Rojas necessarily would apply the bar to bonded release to such aliens because Rojas makes an alien's "release" from criminal custody irrelevant to the application of § 1226(c)(2). After all, it is the "when . . . released" clause and not subparagraphs (A)-(D) that ensures that an alien taken into custody pursuant to (c)(1) is an alien who has been "released" from criminal custody. Thus, Rojas incongruously (and without even acknowledging the incongruity) requires one to believe that Congress was so concerned about certain aliens who had never been in criminal custody, as the "when . . . released" clause contemplates, being out and about that it directed the Attorney General to hold them without bond even though Congress left her complete discretion to decide not to take them into immigration custody at all.
Petitioners' reading avoids this oddly half-hearted understanding of the detention mandate. Petitioners read the release-from-criminal-custody constraint that appears outside subparagraphs (A)-(D) and in the "when . . . released" clause to limit both the "Custody" and "Release" aspects of the detention mandate. Under this more natural reading, § 1226 as a whole coheres quite well. Pursuant to § 1226(a), the Attorney General would have the discretion to release on bond those aliens she had the discretion not to take into custody. And, pursuant to § 1226(c), the Attorney General would be mandated to keep in custody only those she was mandated to take into custody. See Saysana, 590 F.3d at 9, 13-16 (analyzing the meaning of the "when . . . released" clause and its trailing language in (c)(1) in order to determine whether an alien was properly held without bond under (c)(2)). In this way, Congress would have crafted a detention mandate that, from start to finish, covers the same class of aliens (whatever the word "when" might mean) that it had identified as a cause for concern.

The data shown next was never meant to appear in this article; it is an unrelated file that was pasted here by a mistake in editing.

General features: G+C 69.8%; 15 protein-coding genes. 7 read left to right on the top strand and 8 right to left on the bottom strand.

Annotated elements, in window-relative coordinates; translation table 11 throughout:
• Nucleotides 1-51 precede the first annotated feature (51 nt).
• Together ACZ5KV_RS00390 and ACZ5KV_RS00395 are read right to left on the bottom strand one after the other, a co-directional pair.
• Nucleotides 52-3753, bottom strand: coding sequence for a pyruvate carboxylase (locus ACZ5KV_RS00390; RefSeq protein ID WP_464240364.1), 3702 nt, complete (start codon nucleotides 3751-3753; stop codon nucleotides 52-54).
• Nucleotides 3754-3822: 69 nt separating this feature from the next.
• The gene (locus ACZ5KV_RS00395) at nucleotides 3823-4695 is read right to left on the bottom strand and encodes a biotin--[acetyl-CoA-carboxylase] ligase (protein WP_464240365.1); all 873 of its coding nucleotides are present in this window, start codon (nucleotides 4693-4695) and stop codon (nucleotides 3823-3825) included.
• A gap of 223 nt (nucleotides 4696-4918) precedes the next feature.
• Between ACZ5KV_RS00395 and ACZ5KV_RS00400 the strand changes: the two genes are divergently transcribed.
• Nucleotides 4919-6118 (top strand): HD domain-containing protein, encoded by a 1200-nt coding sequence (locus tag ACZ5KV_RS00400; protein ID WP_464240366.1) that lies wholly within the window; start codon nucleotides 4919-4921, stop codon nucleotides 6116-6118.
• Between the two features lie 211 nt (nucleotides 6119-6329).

Two other parts of the IIRIRA lend further support to petitioners' reading of the cross-reference, in which the "when . . . released" clause in (c)(1) applies as a constraint across the whole of (c). These parts of the IIRIRA are set forth in the Transition Period Custody Rules (TPCR). These rules apply instead of § 1226(c) for a one- or two-year transition period, but only if they are invoked by the Attorney General. IIRIRA § 303(b)(2), Pub. L. No. 104-208, 110 Stat. at 3009-586.
The first instructive part lies in the TPCR's parallel detention mandate. The TPCR's mandate shares the same structure as § 1226(c). And, notably, like § 1226(c), the predicate offenses that trigger the custody directive in the TPCR do not require an alien to have been "released" from criminal custody. See Matter of Garvin-Noble, 21 I. & N. Dec. 672, 680-81 (BIA 1997). The TPCR's mandate thus presents the same interpretive question that § 1226(c) presents as to whether the "when . . . released" clause -- and thus its release-from-criminal-custody constraint -- in that mandate's custody directive limits that mandate's follow-on bar to bonded release. And because this mandate presents the same interpretive question, it also presents the same potential structural misalignment.
Tellingly, the TPCR presents its custody directive (including its "when . . . released" clause) under the heading "In General" and the bar to bonded release under the subsequent heading, "Release." This presentation indicates that the "when . . . released" clause constrains both the custody directive and the bar to bonded release, such that the bar applies to the very people encompassed by the "General" directive, rather than to some people who were not encompassed by that directive at all because they were never "released" from criminal custody.